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What is Neurofeedback? 

In Neurofeedback (also known as EEG Biofeedback, Neurotherapy), therapists attach sensors to patients' scalps. Through these sensors, the device measures electrical impulses in the brain, amplifies them and then records them on the computer screen. These electrical impulses are divided into different types of brain waves; delta, theta, alpha and beta that are proportional to EEG measures such as amplitude, correlation, and symmetry.

In order to pay attention to a task, parts of the child's brain must produce more high-frequency beta waves. Using programs similar to computer games (only without a mouse or joystick), children learn to control the video display by achieving the mental state that produces increases in the desired brain wave. This is just one way to monitor, measure and help train patients to become aware of the their physiological processes. There are no medications and the whole process is natural and involves no pain or discomfort.
 

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What are brain wave frequencies?

Frequency refers to the rate at which a brainwave repeats its cycle within one second. The number of cycles per second is called "hertz" (Hz). The more times a brainwave repeats its cycle per second, the FASTER it is said to be. All sites of the brain show all frequencies of activity, however, the amount of a particular frequency that is desirable depends on where it is located in the brain. Some practitioners divide the frequency of brainwaves into categories of brainwaves. A healthy person will shift through the different states dependant upon the task-at-hand. Different activities require different brainwave states.

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ALPHA - 8 and 12 Hz - characterized by calm, relaxed and meditative feelings, day dreaming and unfocused thought

BETA -12-36 Hz. – is the fastest and most active form of brainwave, and is associated with focus and concentration. It dominates our normal waking state, has been subdivided into SMR (12-15 Hz), beta (15-18 Hz) and high beta (19-36 Hz). SMR is characterized as a relaxed, but alert state. High beta (>19 Hz) may be described as a hyper-alert state, sometimes leading to tension, anxiety and agitation.

THETA -3.5 to 7.5 Hz. -waves are also slow waves, and are often associated with twilight states such as that between sleep and wakefulness. It is abnormal in awake adults and pre-dominant in children with ADD/ADHD.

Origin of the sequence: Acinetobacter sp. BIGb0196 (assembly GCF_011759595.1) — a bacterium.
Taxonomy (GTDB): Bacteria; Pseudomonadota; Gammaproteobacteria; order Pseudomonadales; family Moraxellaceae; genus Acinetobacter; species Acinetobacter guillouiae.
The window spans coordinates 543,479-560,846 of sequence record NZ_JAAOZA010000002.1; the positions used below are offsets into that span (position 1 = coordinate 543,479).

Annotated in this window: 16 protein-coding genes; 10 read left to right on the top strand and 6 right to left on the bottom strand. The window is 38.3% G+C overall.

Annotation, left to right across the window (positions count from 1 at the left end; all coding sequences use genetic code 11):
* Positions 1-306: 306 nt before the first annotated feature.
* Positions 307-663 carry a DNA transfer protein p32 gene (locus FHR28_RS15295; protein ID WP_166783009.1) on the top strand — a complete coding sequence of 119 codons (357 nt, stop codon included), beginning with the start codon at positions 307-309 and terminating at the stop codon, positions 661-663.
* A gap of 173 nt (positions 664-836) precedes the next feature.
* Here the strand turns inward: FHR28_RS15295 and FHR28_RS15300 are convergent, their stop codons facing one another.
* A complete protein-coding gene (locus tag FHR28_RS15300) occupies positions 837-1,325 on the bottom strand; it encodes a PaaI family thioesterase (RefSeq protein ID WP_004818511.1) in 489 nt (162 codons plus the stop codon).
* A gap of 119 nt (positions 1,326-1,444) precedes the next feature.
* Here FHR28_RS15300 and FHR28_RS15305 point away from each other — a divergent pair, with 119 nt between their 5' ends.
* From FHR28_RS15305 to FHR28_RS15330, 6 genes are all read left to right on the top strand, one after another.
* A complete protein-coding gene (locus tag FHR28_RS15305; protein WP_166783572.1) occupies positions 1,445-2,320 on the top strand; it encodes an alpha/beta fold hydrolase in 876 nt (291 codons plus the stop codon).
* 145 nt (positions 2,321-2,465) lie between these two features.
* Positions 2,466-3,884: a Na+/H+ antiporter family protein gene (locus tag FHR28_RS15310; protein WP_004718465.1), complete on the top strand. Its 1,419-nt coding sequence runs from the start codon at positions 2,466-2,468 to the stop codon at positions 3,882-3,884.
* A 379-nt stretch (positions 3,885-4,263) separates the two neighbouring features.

DELTA -3 Hz. or below - waves occur primarily during sleep, however, they are also present to various degrees throughout normal brains when awake. Tends to be the highest in amplitude.

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How do you know which area to train? 

HomeTrg3Swd.jpgBrainwave training protocols are designed to enhance brain function by increasing the brain's production of "situationally healthy" brainwaves and decreasing the presence of "situationally unhealthy" waves. Training protocols affect a combination of signals, depending upon therapy goals and any brainwave dysregulation that may be present. There are specific protocols appropriate for different problems, but each protocol is individually designed to fit the person.

 

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What are the clinical applications?

Neurofeedback is used to enhance overall brain function. You have the potential to improve work or school performance, learning ability, self-esteem and overall social behavior by affecting arousal, attentional processes, mood and overall functional regulation.

Although not designed as a specific treatment for a specific problem, there is a significant body of research and an abundance of case studies documenting its effectiveness for the following conditions:

  • ADD/ADHD

  • Addiction

  • AnxietyUsing neurofeedback in session

  • Autism Spectrum Disorder

  • Chronic Pain

  • Conduct Disorder

  • Chronic Fatigue

  • Depression

  • Learning Problems

  • Migraines

  • NVLD

  • Obsessions/Compulsions

  • Performance Enhancement

  • PTSD

  • Sleep Disorders

  • Stroke

  • Tic Disorder

  • Traumatic Brain Injury

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How does Neurofeedback work?